What does in demand mean? According to Dictionary.com it can be defined as ‘sought after’ or ‘greatly desired’. Glassdoor puts LinkedIn’s 2013 inDemand Employers report to the test to find out if the 100 employers featured are really in demand in the eyes of employees. In other words, are these companies greatly desired because of an enticing consumer brand or because they have an attractive employer brand?
Top 10 most inDemand employers according to LinkedIn vs. their company rating on Glassdoor
Google, Apple and Unilever – all well-known tech companies take the top spot on LinkedIn’s second annual World’s Most inDemand Employers report. These companies earn a 4.3 (very satisfied), 3.8 (satisfied) and 3.7 (satisfied) rating on Glassdoor.* (Glassdoor ratings are based on a 5-point scale: 5=very satisfied, 3=ok and 1=very dissatisfied.) Note Procter & Gamble who comes in fourth on LinkedIn’s list receives a 4.0 rating.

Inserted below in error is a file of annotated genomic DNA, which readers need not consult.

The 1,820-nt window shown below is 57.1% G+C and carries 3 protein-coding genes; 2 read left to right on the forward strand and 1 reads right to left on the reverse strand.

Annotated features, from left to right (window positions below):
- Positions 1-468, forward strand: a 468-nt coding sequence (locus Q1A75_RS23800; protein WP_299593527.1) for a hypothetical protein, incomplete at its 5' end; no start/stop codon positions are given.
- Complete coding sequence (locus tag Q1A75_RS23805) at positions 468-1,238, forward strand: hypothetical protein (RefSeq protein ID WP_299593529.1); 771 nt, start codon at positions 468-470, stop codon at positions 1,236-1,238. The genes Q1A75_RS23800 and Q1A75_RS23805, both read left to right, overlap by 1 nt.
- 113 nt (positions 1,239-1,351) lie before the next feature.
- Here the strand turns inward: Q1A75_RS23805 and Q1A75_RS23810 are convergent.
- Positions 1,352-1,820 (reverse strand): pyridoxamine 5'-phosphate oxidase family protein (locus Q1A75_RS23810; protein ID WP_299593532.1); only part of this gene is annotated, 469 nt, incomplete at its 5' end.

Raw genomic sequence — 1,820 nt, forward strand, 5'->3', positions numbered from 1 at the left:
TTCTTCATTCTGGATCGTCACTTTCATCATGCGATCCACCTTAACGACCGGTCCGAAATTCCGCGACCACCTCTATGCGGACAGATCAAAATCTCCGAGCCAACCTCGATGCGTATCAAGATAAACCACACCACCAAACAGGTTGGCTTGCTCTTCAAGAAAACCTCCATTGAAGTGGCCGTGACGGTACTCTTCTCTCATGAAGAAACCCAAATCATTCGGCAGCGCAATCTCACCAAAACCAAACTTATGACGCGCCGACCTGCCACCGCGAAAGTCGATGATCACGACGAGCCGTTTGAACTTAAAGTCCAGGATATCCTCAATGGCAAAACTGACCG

Top 10 Highest Rated Employers on Glassdoor based on LinkedIn inDemand 100:
Facebook (LinkedIn Rank: 6, Glassdoor Rating: 4.6), Twitter (LinkedIn Rank: 23, Glassdoor Rating: 4.6) and Bain & Company (LinkedIn Rank: 32, Glassdoor Rating: 4.5) stand out as the top three highest rated employers according to employees.
Complete Comparison of LinkedIn inDemand Employers to Employee Satisfaction Ratings on Glassdoor
Overall average of the top 100 companies is 3.6, which is slightly higher than the Glassdoor average rating of 3.2.
In your opinion is it easier to recruit and retain talent for a company with a great consumer brand or a great employer brand? Put yourself in the shoes of a job seeker, would you rather work for a company that is simply ‘OK’ in the eyes of employees if it’s a company that is perceived as in-demand?
* Glassdoor ratings based on company reviews shared by employees during the past 12 months (10/15/12 – 10/14/13). Highest rated employers on Glassdoor based on those that have at least 20 approved company reviews during the past 12 months.